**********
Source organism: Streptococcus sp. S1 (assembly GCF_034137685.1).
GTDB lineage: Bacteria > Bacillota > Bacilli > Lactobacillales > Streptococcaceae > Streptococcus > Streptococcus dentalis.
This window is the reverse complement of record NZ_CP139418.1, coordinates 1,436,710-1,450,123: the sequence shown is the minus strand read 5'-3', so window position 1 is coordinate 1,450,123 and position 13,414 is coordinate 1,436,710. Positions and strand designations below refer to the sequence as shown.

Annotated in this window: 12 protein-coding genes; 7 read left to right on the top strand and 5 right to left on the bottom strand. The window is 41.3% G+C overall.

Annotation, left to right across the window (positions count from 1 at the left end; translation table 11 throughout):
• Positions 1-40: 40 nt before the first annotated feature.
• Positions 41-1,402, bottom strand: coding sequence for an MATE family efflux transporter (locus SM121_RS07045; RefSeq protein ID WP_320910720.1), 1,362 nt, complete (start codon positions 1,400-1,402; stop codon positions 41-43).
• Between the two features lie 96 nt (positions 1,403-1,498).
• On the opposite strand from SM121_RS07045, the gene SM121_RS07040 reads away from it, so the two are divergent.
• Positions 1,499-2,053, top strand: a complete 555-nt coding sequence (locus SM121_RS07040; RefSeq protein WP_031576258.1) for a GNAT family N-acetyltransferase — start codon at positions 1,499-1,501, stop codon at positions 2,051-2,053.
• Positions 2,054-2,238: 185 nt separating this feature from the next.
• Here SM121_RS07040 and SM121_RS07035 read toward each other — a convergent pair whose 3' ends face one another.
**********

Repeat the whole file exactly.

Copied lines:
Source organism: Streptococcus sp. S1 (assembly GCF_034137685.1).
GTDB lineage: Bacteria > Bacillota > Bacilli > Lactobacillales > Streptococcaceae > Streptococcus > Streptococcus dentalis.
This window is the reverse complement of record NZ_CP139418.1, coordinates 1,436,710-1,450,123: the sequence shown is the minus strand read 5'-3', so window position 1 is coordinate 1,450,123 and position 13,414 is coordinate 1,436,710. Positions and strand designations below refer to the sequence as shown.

Annotated in this window: 12 protein-coding genes; 7 read left to right on the top strand and 5 right to left on the bottom strand. The window is 41.3% G+C overall.

Annotation, left to right across the window (positions count from 1 at the left end; translation table 11 throughout):
• Positions 1-40: 40 nt before the first annotated feature.
• Positions 41-1,402, bottom strand: coding sequence for an MATE family efflux transporter (locus SM121_RS07045; RefSeq protein ID WP_320910720.1), 1,362 nt, complete (start codon positions 1,400-1,402; stop codon positions 41-43).
• Between the two features lie 96 nt (positions 1,403-1,498).
• On the opposite strand from SM121_RS07045, the gene SM121_RS07040 reads away from it, so the two are divergent.
• Positions 1,499-2,053, top strand: a complete 555-nt coding sequence (locus SM121_RS07040; RefSeq protein WP_031576258.1) for a GNAT family N-acetyltransferase — start codon at positions 1,499-1,501, stop codon at positions 2,051-2,053.
• Positions 2,054-2,238: 185 nt separating this feature from the next.
• Here SM121_RS07040 and SM121_RS07035 read toward each other — a convergent pair whose 3' ends face one another.